How to Manage Expectations

Have you ever been vastly disappointed because someone in your family or at your workplace did something so inconsiderate you could hardly believe it, all the while being totally oblivious to the effect their actions may have on you? Have you struggled to be the “good girl” (or “good boy” of course) others expect you to be, just to feel miserable every time you failed in your efforts? And have you beaten yourself up for not being the kind of person you want to be? I know I have. 

Our lives tend to be full of expectations, and as the questions above show, there are several aspects to them: There are the expectations we have of others, the expectations others have of us, and the expectations we have of ourselves—and if you are me, you also have plenty of expectations of nature, climate, cities, and whatnot. So let’s get those out of the way first.

Expectations of things you cannot change

Quite honestly, I spent what feels like half of last week staring from my desk out over Puget Sound and sulking because Seattle still hadn’t had a single day in the 80s by late July. What a waste of my time, right? Having expectations of the weather—be it hot summers or white Christmases—is pretty pointless. There’s absolutely nothing we can do about it as far as the actual weather in our actual location is concerned. 

If you are struggling with things you cannot change, you may want to start asking yourself some questions about things you can change, such as: How important is this issue to my well-being? Would I be willing to move for this? How high is this issue on my priority list compared to the benefits I get from my current place? To stick with my summer weather example, if I am frustrated with not having hot summers, there’s a long list of places where I could find my preferred climate (yes, I do love heat provided it comes without humidity). Same for the peeps who want snow in winter—there are plenty of places out there that have weeks of snow without end. 

Would a move be feasible and worth my or your time and money? Depends. But if we draw up our priority lists and our current place scores high on friendships or business opportunities, we may just have to suck it up—meaning: stop complaining about the weather and find a way to travel at least once a year to a place where you are in your perfect climate. If climate scores high, however, for instance, because of a health condition you have, that’s a totally different story. In that case, you may want to shift your focus to how to build a life you love in the place that would be good for you. Listen to your intuition and be open to all the possibilities that come to mind. If it’s really important, you’ll find a way. But either way, let’s try and deal with it and then stop complaining. Just tell your mind Stop! the moment it throws out the I wish …scenario. It works!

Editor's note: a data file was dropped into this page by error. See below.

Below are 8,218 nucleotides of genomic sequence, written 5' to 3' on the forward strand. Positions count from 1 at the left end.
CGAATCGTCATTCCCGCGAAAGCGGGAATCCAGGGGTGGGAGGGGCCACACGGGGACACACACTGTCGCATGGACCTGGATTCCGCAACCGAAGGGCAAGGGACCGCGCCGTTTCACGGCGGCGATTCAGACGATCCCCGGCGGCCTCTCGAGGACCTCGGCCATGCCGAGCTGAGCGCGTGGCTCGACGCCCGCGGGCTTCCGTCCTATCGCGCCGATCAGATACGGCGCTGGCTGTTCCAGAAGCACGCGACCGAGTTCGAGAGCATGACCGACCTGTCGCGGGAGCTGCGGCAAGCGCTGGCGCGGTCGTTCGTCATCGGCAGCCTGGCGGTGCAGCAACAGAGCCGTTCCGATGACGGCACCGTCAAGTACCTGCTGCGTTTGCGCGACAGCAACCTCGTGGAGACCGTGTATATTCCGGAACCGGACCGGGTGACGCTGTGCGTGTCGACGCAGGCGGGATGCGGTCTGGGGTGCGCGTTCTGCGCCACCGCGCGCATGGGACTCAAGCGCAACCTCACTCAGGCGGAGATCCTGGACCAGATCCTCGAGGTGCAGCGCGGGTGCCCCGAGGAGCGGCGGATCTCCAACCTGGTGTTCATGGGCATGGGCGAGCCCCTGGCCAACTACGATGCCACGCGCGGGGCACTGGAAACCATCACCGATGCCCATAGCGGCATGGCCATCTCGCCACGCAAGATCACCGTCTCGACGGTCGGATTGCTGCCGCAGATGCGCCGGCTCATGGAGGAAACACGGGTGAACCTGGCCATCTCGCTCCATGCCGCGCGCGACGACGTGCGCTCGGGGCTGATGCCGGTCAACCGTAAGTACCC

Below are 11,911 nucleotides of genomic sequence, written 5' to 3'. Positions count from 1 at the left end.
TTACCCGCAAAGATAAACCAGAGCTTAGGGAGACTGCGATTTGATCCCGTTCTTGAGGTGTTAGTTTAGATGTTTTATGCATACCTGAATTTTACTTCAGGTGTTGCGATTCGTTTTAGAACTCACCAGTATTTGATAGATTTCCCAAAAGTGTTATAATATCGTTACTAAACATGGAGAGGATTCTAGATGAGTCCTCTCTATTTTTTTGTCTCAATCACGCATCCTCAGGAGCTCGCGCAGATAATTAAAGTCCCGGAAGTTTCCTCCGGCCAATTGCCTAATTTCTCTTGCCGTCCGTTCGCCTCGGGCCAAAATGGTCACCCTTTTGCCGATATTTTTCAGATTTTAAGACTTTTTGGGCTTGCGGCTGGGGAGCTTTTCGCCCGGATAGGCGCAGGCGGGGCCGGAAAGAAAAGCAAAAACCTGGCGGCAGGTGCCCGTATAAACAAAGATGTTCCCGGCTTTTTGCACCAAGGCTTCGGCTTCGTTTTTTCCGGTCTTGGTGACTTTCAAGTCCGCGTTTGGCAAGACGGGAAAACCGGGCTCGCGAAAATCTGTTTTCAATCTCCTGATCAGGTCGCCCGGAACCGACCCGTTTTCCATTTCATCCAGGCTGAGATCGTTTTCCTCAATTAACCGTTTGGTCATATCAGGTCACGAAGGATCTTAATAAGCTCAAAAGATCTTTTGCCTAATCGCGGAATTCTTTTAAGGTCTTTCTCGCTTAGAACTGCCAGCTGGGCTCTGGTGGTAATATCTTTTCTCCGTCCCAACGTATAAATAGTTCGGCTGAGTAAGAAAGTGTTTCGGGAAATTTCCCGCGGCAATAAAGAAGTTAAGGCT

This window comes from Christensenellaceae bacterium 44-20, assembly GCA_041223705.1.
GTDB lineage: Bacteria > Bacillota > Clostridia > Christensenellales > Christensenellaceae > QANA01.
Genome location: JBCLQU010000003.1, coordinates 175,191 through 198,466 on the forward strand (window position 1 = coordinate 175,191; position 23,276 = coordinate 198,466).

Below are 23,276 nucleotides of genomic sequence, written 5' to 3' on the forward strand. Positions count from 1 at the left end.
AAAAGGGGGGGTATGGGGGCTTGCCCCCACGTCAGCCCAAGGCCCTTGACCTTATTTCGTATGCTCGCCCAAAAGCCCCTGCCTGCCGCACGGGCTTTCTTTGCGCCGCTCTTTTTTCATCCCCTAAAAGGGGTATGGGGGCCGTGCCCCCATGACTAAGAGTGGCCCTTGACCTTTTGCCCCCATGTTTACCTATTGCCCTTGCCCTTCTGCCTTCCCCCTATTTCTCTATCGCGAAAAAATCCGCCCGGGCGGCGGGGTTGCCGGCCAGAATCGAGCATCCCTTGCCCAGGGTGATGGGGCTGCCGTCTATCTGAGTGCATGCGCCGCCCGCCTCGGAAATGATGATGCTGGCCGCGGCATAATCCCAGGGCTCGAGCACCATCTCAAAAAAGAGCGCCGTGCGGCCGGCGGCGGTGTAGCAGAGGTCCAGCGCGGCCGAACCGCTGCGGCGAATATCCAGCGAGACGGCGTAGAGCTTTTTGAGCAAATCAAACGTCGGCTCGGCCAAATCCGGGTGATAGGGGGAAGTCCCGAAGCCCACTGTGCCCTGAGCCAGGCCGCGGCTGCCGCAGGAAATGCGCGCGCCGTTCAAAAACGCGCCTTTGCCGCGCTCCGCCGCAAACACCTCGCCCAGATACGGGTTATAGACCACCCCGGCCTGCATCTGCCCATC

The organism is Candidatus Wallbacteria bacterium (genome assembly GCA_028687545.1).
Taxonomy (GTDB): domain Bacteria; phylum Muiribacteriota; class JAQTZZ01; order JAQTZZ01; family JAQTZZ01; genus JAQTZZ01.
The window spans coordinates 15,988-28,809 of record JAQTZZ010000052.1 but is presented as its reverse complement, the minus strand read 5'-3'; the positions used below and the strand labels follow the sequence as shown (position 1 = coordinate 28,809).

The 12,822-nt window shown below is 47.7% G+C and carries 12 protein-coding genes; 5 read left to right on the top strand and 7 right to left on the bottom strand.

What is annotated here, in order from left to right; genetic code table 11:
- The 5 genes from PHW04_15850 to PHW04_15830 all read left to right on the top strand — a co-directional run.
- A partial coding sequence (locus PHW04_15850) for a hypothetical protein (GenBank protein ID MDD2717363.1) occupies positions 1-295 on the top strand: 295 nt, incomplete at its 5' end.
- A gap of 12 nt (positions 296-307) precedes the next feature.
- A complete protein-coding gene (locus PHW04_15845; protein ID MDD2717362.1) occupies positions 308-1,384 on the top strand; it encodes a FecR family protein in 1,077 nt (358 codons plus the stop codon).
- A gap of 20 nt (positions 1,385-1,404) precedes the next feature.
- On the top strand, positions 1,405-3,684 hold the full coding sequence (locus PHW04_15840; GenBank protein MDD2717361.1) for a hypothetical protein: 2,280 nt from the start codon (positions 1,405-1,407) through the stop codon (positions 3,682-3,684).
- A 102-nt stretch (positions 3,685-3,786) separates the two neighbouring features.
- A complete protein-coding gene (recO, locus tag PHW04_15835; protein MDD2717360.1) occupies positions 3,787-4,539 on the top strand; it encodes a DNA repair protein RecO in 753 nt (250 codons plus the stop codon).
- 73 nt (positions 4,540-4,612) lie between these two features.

Expectations we have of others

But how do you deal with your expectations of others? Naturally, you cannot change theirbehavior, can you? No, and attempts to changepeople are usually about as successful as attempts to change the weather. So don’t waste your time on that. Let’s instead look at our own side of the equation: 

You are disappointed because you consider someone else’s behavior inconsiderate and oblivious to your needs and wants. In this case, the first step is to ask ourselves: Have I communicated what I need or want? Have I communicated the goals and expectation? There’s an important difference here, by the way: Goals are performance or result criteria that have been agreed upon beforehand. Expectations are one person’s belief about what and how something should happen. Huge difference, that.

Coming back to your communicating clearly, maybe you haven’t because often enough we don’t even think about having expectations of a certain person behaving in a certain way beforethe whole mess happens. That someone else didn’t meet our unspoken expectation is not their fault, and we can’t blame them for it, no matter how “logical” or “normal” we think our expectations are. Holding people accountable for achieving or not achieving a goal is one thing, but nobody is obliged to meet our expectations.

Next question: Can we communicate those expectations now to remedy the situation or set ground rules for next time? That might be hard because it requires vulnerability—but keep in mind that showing vulnerability is not as hard as being disappointed over and over again, just because you can’t ask for what you need. And more often than not, vulnerability and honesty are the ticket to get you exactly that.